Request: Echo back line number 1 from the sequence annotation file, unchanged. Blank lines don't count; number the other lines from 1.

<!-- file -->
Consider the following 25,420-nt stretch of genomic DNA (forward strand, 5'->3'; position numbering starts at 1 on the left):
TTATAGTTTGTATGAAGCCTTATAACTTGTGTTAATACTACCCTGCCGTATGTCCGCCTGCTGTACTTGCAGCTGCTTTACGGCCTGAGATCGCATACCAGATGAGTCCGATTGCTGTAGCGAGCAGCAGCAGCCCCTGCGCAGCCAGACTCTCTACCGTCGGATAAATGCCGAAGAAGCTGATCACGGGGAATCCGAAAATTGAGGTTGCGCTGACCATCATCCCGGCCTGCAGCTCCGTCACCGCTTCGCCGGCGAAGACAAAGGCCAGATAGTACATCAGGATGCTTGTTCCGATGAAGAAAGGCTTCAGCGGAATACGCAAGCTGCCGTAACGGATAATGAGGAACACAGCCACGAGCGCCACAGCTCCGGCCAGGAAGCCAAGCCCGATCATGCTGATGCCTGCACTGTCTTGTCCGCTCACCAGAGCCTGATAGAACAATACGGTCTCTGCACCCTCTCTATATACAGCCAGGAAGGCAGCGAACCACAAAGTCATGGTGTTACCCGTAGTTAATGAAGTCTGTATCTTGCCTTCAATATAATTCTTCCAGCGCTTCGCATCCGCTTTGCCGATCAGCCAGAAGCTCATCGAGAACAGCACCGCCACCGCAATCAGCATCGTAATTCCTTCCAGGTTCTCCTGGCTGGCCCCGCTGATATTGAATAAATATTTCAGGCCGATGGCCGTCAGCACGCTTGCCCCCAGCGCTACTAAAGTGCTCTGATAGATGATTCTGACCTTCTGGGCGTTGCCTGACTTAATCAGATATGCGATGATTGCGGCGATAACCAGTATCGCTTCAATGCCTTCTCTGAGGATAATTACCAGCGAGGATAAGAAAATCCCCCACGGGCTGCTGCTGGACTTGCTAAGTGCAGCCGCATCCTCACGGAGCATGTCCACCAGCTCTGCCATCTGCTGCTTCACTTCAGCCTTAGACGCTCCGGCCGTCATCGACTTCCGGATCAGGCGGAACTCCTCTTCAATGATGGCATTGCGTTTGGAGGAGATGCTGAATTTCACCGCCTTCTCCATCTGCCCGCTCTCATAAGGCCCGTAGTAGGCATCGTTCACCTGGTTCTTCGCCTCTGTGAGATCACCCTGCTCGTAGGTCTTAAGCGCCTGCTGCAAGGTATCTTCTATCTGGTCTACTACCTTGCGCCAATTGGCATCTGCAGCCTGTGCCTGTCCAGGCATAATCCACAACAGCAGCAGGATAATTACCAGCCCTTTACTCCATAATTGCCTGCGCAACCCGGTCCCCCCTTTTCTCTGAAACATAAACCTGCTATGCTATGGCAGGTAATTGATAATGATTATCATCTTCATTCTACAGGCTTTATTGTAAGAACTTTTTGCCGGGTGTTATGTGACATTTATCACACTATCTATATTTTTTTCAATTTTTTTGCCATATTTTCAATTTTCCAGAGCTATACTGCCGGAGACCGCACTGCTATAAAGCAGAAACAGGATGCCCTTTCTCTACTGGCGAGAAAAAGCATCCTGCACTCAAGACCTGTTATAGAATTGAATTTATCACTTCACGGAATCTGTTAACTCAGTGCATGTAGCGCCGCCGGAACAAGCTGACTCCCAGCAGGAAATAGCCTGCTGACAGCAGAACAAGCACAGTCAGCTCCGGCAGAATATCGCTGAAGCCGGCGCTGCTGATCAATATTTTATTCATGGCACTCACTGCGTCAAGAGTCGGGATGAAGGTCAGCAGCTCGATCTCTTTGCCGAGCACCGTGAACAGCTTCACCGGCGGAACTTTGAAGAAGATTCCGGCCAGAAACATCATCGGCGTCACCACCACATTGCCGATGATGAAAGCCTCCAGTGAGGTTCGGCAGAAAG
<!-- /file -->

Consider the following 25,420-nt stretch of genomic DNA (forward strand, 5'->3'; position numbering starts at 1 on the left):